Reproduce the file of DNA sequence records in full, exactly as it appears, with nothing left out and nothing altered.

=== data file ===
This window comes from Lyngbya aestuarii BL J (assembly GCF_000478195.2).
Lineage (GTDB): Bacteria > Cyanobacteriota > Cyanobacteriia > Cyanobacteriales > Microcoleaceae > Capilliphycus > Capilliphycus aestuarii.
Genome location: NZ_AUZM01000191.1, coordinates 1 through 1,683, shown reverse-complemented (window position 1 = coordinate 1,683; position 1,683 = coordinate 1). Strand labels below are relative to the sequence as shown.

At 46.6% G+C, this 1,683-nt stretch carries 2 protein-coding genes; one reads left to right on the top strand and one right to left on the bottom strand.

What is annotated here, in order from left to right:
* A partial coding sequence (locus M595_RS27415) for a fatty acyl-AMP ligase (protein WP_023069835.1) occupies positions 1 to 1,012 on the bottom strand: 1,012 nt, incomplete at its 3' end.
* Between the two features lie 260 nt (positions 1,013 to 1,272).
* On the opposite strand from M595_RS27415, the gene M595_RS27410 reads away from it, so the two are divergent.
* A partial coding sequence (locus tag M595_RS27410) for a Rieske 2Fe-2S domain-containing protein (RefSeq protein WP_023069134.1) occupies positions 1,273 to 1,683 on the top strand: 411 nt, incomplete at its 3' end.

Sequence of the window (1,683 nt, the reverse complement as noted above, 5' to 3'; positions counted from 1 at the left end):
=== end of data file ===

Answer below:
This window comes from Lyngbya aestuarii BL J (assembly GCF_000478195.2).
Lineage (GTDB): Bacteria > Cyanobacteriota > Cyanobacteriia > Cyanobacteriales > Microcoleaceae > Capilliphycus > Capilliphycus aestuarii.
Genome location: NZ_AUZM01000191.1, coordinates 1 through 1,683, shown reverse-complemented (window position 1 = coordinate 1,683; position 1,683 = coordinate 1). Strand labels below are relative to the sequence as shown.

At 46.6% G+C, this 1,683-nt stretch carries 2 protein-coding genes; one reads left to right on the top strand and one right to left on the bottom strand.

What is annotated here, in order from left to right:
* A partial coding sequence (locus M595_RS27415) for a fatty acyl-AMP ligase (protein WP_023069835.1) occupies positions 1 to 1,012 on the bottom strand: 1,012 nt, incomplete at its 3' end.
* Between the two features lie 260 nt (positions 1,013 to 1,272).
* On the opposite strand from M595_RS27415, the gene M595_RS27410 reads away from it, so the two are divergent.
* A partial coding sequence (locus tag M595_RS27410) for a Rieske 2Fe-2S domain-containing protein (RefSeq protein WP_023069134.1) occupies positions 1,273 to 1,683 on the top strand: 411 nt, incomplete at its 3' end.

Sequence of the window (1,683 nt, the reverse complement as noted above, 5' to 3'; positions counted from 1 at the left end):